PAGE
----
Victim services, provided in a timely manner, play an essential role in reducing the harmful effects of victimization and re-victimization.
The objectives of the RCMP Victim Services Program are to:
From a call for help, to the investigation of a crime, to an offer of a referral, police work in close partnership with victim services organizations to ensure victims of crime receive the support they need without delay.
The RCMP’s victim assistance policy and referral process was recently re-designed to allow pro-active referrals in specific situations. This means that the police will be permitted to pass on a victim’s information to a victim services organization in cases where a victim is unable to provide their informed consent. The policy recognizes that the victim service worker, as the trained professional, is the best person to explain the services they can offer. The policy also ensures a balance between a victim’s privacy concerns and their right to receive these services.
Previously, RCMP officers required consent from a victim before providing their information to victim services personnel, who would then contact the victim and offer their services. It is widely accepted that victims are not always in a position to provide informed consent at the time of an incident. This may be as a result of trauma, the nature of the crime they have suffered and/or their current state ie. unconscious or alcohol or drug involvement. The new policy allows RCMP officers to conduct an assessment of each situation to determine if conditions exist for a proactive referral to be made.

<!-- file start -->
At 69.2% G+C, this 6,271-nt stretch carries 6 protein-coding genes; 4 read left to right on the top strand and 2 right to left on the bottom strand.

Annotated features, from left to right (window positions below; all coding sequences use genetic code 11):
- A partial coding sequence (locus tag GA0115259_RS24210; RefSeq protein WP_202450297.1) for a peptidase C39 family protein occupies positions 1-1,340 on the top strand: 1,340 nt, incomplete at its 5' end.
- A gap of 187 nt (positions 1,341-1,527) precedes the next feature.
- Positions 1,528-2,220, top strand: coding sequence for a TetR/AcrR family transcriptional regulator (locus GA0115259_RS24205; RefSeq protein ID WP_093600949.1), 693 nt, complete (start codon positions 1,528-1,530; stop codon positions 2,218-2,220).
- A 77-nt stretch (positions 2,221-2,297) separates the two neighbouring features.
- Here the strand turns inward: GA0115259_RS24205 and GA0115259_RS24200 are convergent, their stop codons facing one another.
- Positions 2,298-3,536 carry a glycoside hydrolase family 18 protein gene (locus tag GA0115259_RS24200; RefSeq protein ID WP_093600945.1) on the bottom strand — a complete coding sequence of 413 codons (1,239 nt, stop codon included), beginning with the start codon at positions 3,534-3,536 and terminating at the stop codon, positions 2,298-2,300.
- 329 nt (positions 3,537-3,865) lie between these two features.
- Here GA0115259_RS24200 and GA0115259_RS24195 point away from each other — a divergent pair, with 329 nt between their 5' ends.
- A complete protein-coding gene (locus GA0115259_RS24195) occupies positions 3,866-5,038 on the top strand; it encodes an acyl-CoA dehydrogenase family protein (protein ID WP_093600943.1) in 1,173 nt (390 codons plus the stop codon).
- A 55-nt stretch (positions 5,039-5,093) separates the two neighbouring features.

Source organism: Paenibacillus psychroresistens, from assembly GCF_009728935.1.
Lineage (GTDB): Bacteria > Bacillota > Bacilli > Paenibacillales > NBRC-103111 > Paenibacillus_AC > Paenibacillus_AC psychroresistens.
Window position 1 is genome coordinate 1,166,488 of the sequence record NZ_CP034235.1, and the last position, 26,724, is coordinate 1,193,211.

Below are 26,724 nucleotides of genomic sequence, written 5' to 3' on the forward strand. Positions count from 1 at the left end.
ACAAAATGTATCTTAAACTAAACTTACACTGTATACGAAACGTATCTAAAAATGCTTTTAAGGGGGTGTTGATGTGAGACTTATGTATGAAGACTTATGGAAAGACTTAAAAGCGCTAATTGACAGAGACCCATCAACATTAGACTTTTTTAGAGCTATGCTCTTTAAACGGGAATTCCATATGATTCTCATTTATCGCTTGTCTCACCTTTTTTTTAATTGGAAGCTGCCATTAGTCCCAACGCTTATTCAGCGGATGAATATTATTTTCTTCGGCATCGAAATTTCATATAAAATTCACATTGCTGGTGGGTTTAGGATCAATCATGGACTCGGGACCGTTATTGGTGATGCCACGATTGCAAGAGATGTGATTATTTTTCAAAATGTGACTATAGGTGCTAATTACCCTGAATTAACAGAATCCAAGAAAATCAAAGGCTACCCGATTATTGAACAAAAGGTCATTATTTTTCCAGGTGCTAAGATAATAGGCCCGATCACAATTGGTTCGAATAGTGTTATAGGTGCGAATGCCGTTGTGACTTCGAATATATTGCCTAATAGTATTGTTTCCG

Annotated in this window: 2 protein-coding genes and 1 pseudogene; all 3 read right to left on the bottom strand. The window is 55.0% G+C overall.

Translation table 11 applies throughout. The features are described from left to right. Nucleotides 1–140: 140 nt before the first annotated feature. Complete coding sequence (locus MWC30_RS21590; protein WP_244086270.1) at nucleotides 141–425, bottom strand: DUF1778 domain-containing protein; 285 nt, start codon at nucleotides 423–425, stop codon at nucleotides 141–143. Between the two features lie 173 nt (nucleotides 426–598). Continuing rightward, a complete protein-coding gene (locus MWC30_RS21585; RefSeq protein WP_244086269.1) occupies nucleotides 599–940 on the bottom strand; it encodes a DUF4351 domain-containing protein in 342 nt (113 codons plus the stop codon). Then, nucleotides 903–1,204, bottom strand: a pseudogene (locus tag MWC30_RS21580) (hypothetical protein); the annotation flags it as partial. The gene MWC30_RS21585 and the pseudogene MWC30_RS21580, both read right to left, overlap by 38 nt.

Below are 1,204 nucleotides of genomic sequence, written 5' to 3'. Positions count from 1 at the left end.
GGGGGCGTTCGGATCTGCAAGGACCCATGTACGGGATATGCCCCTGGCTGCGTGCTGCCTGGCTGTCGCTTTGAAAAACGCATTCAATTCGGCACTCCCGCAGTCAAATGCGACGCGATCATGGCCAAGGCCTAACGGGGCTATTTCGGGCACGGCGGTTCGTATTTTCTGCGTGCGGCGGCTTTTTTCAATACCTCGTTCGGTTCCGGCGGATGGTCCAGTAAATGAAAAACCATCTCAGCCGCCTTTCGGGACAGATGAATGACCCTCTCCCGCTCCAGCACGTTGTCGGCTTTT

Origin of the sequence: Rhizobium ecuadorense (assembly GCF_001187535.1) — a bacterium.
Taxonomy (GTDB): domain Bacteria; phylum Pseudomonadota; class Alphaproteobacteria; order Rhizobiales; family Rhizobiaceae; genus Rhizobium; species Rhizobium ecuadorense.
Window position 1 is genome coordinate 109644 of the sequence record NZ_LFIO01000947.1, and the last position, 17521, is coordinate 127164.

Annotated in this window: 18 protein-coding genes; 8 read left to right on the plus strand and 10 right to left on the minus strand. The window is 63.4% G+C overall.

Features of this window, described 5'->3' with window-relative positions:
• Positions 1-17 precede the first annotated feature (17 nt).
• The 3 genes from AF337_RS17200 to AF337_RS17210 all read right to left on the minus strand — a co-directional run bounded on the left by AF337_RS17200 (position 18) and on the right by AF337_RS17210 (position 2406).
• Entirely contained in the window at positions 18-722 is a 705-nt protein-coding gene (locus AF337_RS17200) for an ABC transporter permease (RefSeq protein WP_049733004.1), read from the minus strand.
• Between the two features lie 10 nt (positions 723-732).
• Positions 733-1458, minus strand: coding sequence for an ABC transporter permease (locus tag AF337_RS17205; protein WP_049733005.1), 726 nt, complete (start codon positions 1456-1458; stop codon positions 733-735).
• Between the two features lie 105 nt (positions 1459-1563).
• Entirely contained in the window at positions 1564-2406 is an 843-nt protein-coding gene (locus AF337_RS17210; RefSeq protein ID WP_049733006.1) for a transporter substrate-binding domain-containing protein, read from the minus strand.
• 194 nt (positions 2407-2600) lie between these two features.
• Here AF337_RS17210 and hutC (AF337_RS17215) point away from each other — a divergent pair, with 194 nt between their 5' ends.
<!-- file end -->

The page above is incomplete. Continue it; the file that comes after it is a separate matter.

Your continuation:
The specific circumstances in which a proactive referral can be made are limited to: person’s offences (eg. assault), serious property offences, high-risk victims (eg. domestic violence), vulnerable sector and in exceptional circumstances where a police officer believes it would be in the victim’s best interest for a referral to be made.
If the victim chooses not to use the available assistance, no further contact will be made. However, they will be encouraged to contact victim services should they change their mind in the future.
The personal information that can be disclosed to victim services is limited to information necessary for victim service workers to safely and effectively make contact with the victim to obtain consent. The safety of both the victim and the victim service worker is paramount and therefore the information that can be disclosed in a proactive referral includes the victim’s name, address, telephone number, gender, age and language preference. A brief summary of the circumstances of the incident and information such as the presence of drugs, alcohol or firearms may also be shared.